CIBC AC Conversion Card Review | Get $20 for free

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Are you looking for a CIBC AC Conversion Card review from someone who’s actually had the card in hand? To simply put it, this card is one of the most convenient ways to manage your money abroad since you can load 10 different currencies onto it. Not only will this make your wallet lighter, but it’ll also reduce the fees you’ll pay. Plus, when you use my exclusive referral link, you’ll get $20 for free.

With more Canadians getting vaccinated and restrictions starting to lift around the world, many people are starting to plan their travels. While dreaming about future trips is exciting, you also need to consider how you’re going to pay for things when you’re abroad. Read my CIBC AC Conversion Card review now and find out how this card could work for you.

CIBC AC Conversion Card benefits

  • No annual fee
  • No load or conversion fees
  • Load up to 10 currencies
  • 1% cash back on all eligible purchases
  • $20 for free when using my exclusive referral link
  • Reloadable prepaid card

In case you didn’t know, unless you have a credit card without foreign transaction fees, you’re going to be charged a fee of 2.5% whenever you make a purchase that’s not in Canadian dollars. With the CIBC AC Conversion Card, the only fee you pay is the exchange rate when you load your funds. There are no annual or load fees, so it’s easy to see why this card is appealing to travellers.

As a frequent traveller, I can tell you that managing my money abroad is a pain point. For example, one year I went to Europe and visited Istanbul, Amsterdam, and London. That’s three different currencies I had to deal with. Even though I had a blast, I was stressed out because I was constantly worried about having too little or too much of the local currency. The CIBC AC Conversion Card would have solved that problem since I could have loaded the following 10 currencies to the card.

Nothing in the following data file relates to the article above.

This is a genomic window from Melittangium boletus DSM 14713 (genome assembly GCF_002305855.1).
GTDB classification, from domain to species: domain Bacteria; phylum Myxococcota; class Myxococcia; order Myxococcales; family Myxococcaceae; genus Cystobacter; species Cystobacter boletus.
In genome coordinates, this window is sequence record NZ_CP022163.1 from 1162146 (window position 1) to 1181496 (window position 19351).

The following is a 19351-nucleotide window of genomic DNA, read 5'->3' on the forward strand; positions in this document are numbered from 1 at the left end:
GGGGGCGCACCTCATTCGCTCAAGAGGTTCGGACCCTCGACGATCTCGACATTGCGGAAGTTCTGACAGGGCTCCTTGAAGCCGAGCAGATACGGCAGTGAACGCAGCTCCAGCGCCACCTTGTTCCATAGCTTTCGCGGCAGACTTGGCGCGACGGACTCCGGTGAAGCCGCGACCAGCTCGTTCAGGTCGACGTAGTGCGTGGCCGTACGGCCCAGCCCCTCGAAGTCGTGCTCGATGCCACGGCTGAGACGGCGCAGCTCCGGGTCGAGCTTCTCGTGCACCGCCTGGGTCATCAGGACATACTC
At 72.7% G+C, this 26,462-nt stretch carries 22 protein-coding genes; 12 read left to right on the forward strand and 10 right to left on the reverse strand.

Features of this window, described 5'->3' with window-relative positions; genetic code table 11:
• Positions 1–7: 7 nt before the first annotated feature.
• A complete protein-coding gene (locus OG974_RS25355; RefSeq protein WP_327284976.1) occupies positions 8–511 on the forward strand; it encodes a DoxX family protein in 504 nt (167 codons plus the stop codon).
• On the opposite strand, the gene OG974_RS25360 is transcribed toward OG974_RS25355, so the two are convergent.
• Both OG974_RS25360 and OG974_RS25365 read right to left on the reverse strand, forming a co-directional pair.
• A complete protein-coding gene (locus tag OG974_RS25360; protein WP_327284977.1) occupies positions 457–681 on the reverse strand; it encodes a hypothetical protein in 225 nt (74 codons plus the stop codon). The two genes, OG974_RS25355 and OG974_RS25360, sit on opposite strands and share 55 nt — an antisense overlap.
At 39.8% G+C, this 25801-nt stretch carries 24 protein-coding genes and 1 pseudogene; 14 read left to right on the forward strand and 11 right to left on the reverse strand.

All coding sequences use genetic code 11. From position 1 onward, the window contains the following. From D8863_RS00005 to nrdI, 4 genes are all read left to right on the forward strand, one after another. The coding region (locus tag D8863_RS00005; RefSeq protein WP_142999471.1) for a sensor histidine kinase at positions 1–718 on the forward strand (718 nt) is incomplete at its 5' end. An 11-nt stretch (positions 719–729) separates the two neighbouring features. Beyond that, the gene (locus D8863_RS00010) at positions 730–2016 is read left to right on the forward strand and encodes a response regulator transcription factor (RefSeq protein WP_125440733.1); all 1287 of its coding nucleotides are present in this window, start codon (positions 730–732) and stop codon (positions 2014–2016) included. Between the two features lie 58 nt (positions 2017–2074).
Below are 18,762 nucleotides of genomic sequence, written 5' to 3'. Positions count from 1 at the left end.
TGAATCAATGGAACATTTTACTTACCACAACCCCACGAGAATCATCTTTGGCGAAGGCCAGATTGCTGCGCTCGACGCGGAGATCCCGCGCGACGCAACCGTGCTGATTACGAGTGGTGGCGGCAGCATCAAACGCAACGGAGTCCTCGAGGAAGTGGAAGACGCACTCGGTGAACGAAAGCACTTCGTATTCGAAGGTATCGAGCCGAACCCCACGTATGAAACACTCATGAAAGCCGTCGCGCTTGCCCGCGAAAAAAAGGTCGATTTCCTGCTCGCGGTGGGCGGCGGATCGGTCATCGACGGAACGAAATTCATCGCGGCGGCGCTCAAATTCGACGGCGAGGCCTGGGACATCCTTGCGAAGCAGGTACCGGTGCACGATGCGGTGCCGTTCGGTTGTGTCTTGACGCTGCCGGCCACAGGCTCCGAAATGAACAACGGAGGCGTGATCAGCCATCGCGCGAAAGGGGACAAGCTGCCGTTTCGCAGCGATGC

• Canadian Dollars – CAD
  • United States Dollars – USD
  • Euros – EUR
  • Great British Pounds – GBP
  • Mexican Peso – MXN
  • Hong Kong Dollars – HKD
  • Australian Dollars – AUD
  • Japanese Yen – JPY
  • Turkish Lira – TRY
  • Swiss Franc – CHF

Those 10 currencies will cover you in 45 countries, so anyone using the CIBC AC Conversion card can easily manage their funds. If you’re in a country that doesn’t use one of the listed currencies, you’d pay a foreign transaction fee of 2.5%.

It’s important to note that the CIBC AC Conversion Card is not a credit card; it’s a prepaid Visa. What that means is that you load funds in advance, which you can then spend later. This can work in your favour since you’ll know the exact exchange rate when you load your card. Since the CIBC AC Conversion Card is a digital solution and doesn’t require a bricks and mortar store to operate. As a result, the exchange rates are usually better than what’s offered at financial institutions.

Many people reading my CIBC AC Conversion Card review may be surprised to learn that this card gives you 1% cash back on all purchases made. That’s unheard of for a multi-currency prepaid card. In addition, if you sign up for the prepaid card with my exclusive referral link, you get $20 for free. Note that once you have the card, you can refer friends, and you’ll each get $10.

Another added benefit of the CIBC AC Conversion Card is the ability to withdraw cash from local ATMs. There are no fees for ATM withdrawals within Canada. However, you only get one free foreign ATM withdrawal each month. After that, you’ll pay about $3.50 – $5 each time. Note that this fee is just to use the ATM, and there’s no additional fee to withdraw funds from a compatible currency. For reference, if you used your regular debit card, you’d likely have to pay a withdrawal fee AND a foreign transaction fee.

The card does not come with CDIC Insurance, but you get emergency card replacement, emergency cash, and protection from unauthorized use of your card. If you lose your card, there is a $25 replacement fee.

How to load funds, use your card, and check your balance

Loading funds is easy since you can do it via the mobile app and your account at acconversion.cibc.com. The exchange rates are clearly displayed, so you’ll know exactly what you’re paying when loading funds. There are a few transaction limits that you need to be aware of.

  • No minimum load amount
  • Maximum load amount (single transaction): $2,999.99 CAD equivalent
  • Maximum balance: $20,000 CAD equivalent
  • Daily (24-hour) maximum point of sale purchase limit: $2,999.99 CAD equivalent
  • Daily (24-hour) maximum ATM withdrawal limit: $2,000 CAD equivalent

Using your card for purchases is no different from any other credit card. Since the CIBC AC Conversion Card is a Visa card, you can use it wherever Visa is accepted. For purchases under $250, you can tap your card. Alternatively, since your card has a chip, you can insert your card into the terminal and enter your PIN to complete the transaction.